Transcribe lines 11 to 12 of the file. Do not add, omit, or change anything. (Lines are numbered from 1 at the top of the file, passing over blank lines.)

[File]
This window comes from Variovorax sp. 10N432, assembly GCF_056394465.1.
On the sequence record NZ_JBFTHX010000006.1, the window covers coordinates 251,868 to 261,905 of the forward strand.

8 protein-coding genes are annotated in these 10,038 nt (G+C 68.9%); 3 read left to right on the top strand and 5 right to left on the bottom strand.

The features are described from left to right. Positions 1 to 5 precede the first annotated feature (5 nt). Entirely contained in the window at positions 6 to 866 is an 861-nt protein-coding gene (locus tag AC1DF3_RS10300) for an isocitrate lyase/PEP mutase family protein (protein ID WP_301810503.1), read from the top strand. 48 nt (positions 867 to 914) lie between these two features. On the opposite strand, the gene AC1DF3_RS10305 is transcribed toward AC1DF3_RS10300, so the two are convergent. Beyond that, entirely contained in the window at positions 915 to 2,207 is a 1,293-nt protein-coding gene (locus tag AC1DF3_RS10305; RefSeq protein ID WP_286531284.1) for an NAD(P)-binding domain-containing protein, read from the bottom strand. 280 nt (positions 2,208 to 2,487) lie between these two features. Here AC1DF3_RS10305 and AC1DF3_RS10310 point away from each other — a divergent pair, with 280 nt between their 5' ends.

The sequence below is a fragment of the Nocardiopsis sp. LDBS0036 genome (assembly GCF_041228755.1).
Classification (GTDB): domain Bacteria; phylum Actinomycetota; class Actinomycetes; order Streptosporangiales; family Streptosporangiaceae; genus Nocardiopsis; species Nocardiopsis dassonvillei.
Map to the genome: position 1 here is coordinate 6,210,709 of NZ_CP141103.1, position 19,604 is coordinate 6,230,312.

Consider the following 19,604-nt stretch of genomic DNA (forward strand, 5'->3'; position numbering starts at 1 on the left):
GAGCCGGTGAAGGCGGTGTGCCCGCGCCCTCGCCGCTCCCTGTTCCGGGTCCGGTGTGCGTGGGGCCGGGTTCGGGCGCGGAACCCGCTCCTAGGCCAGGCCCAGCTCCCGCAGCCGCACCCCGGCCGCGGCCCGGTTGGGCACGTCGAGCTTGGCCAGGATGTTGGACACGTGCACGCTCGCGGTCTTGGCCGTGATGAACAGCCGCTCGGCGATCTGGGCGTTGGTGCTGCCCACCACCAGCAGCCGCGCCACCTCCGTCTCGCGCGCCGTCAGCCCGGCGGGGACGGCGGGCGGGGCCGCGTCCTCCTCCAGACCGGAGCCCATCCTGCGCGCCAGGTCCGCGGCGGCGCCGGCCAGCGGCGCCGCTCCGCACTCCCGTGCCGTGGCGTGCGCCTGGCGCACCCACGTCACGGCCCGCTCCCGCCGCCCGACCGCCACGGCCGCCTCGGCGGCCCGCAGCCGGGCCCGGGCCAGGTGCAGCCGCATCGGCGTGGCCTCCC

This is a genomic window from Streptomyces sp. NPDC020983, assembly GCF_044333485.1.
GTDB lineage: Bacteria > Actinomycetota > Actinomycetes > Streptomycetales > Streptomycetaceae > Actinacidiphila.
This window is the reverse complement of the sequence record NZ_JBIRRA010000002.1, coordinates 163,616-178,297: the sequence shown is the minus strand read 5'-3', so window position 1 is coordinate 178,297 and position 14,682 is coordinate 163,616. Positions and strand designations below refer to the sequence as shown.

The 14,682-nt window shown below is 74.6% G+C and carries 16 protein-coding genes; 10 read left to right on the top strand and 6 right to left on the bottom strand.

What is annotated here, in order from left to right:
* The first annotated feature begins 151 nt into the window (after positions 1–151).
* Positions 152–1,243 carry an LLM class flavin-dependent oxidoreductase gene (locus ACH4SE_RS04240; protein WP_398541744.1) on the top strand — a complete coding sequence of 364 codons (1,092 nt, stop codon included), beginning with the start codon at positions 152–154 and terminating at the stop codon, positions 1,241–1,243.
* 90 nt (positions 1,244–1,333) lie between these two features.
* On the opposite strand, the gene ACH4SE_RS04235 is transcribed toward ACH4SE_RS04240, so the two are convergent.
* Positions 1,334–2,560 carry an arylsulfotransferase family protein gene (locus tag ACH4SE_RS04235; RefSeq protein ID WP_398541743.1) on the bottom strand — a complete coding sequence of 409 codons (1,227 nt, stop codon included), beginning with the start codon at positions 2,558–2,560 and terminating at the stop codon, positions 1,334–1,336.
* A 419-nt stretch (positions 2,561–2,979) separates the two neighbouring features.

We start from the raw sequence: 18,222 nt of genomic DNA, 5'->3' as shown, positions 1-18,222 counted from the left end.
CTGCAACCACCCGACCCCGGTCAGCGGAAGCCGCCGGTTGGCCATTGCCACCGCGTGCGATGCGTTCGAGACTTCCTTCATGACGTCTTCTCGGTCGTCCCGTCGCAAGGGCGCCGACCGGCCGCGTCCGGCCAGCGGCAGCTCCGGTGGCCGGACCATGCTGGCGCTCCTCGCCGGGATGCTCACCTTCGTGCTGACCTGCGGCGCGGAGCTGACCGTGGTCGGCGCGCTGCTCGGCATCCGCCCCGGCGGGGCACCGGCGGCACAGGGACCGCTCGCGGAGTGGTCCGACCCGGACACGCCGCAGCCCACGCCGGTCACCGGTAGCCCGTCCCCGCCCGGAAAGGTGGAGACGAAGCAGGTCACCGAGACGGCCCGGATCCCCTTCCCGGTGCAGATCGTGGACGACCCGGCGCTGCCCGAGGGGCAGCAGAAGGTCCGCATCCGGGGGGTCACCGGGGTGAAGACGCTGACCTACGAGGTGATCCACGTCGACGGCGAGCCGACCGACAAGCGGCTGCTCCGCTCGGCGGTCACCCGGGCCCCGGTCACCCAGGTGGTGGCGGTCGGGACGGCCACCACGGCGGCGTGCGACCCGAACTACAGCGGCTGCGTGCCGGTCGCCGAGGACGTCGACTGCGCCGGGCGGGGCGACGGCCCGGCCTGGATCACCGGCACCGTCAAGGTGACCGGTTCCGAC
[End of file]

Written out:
GTDB lineage: Bacteria > Actinomycetota > Actinomycetes > Streptomycetales > Streptomycetaceae > Actinacidiphila.
This window is the reverse complement of the sequence record NZ_JBIRRA010000002.1, coordinates 163,616-178,297: the sequence shown is the minus strand read 5'-3', so window position 1 is coordinate 178,297 and position 14,682 is coordinate 163,616. Positions and strand designations below refer to the sequence as shown.